Date of Award
Master of Physician Assistant Studies (MPAS)
Physician Assistant Studies
shoulder pain; NSAID; steroid injection; non-steroidal anti-inflammatories; corticosteroid injections; side effects; adverse reactions
Shoulder pain is the third most common musculoskeletal complaint in primary care. Therefore, it is important that we have quality evidenced based treatments to guide clinicians in treating shoulder pain. I examined in this review whether corticosteroid injection into the glenohumeral joint or oral NSAIDs was more effective in reducing shoulder pain as well as the side effects associated with each treatment modality. Search methods included the PubMed and Cochrane databases. Only studies comparing corticosteroid injection and oral NSAIDs were included and not each treatment individually. In conclusion, corticosteroid injections into the glenohumeral joint accelerate pain relief but have equal efficacy on long term follow up. Both corticosteroid injections and oral NSAIDs are superior to placebo but one is not superior to the other. Corticosteroid injections were associated with some local side effects with systemic side effects being rare. Oral NSAIDs do have an effect on the gastrointestinal system, kidneys, and cardiovascular system thus they are not recommended for certain patient populations. This study provides a good framework to guide clinicians in the treatment of shoulder pain but further studies need to be done to include a formal physical therapy program and the effect of these treatments on specific shoulder conditions.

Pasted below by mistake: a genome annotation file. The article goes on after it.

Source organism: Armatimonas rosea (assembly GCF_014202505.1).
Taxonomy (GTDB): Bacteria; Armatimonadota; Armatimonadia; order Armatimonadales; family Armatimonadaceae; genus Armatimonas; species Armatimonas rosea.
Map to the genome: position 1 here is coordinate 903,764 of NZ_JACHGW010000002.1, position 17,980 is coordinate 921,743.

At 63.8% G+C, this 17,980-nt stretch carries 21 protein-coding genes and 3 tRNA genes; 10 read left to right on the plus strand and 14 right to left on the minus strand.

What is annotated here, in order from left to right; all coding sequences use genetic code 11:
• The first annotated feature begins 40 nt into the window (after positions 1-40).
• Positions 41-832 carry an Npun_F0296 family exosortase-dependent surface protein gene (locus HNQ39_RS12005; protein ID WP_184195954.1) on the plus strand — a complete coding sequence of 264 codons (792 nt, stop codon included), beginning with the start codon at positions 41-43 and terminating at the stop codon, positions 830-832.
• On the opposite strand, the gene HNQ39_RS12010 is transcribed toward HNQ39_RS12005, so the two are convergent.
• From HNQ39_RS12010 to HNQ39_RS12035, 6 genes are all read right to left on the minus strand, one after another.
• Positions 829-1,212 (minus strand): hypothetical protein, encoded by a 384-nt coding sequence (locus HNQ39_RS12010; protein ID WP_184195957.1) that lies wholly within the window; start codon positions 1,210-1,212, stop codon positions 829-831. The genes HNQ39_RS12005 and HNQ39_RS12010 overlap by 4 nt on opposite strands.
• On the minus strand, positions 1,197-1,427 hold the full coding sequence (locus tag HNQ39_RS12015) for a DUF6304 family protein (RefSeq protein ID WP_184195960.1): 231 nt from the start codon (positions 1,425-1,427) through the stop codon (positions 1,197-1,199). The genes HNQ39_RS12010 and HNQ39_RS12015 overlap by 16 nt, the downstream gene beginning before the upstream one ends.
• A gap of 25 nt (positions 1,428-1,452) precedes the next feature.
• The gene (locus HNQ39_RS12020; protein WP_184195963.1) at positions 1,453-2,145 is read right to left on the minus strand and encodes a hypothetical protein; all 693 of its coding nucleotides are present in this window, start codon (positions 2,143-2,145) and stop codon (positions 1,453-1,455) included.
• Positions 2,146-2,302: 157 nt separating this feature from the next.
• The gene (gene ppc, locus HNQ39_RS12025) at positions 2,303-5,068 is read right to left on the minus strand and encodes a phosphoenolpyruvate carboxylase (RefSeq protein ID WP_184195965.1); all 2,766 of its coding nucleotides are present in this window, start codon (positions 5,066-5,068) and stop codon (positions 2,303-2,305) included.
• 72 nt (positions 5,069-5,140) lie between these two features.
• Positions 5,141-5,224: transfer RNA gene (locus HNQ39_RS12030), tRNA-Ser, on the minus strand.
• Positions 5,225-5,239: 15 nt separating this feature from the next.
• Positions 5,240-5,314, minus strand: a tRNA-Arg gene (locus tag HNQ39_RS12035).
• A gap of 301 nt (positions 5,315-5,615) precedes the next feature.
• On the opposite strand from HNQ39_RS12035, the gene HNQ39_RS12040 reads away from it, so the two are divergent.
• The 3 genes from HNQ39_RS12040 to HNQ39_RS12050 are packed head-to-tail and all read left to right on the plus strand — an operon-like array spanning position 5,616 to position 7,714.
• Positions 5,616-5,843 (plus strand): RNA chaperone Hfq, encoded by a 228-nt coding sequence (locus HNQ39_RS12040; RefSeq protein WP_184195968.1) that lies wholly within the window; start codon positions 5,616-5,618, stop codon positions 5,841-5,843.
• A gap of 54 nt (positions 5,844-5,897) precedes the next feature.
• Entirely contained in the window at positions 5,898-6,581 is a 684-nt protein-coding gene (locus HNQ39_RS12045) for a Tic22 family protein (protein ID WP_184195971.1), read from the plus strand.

Pledger, Darren Scott, "The effectiveness of oral non-steroidal anti-inflammatories versus steroid injections in patients with shoulder pain" (2018). Physician Assistant Scholarly Project Papers. 20.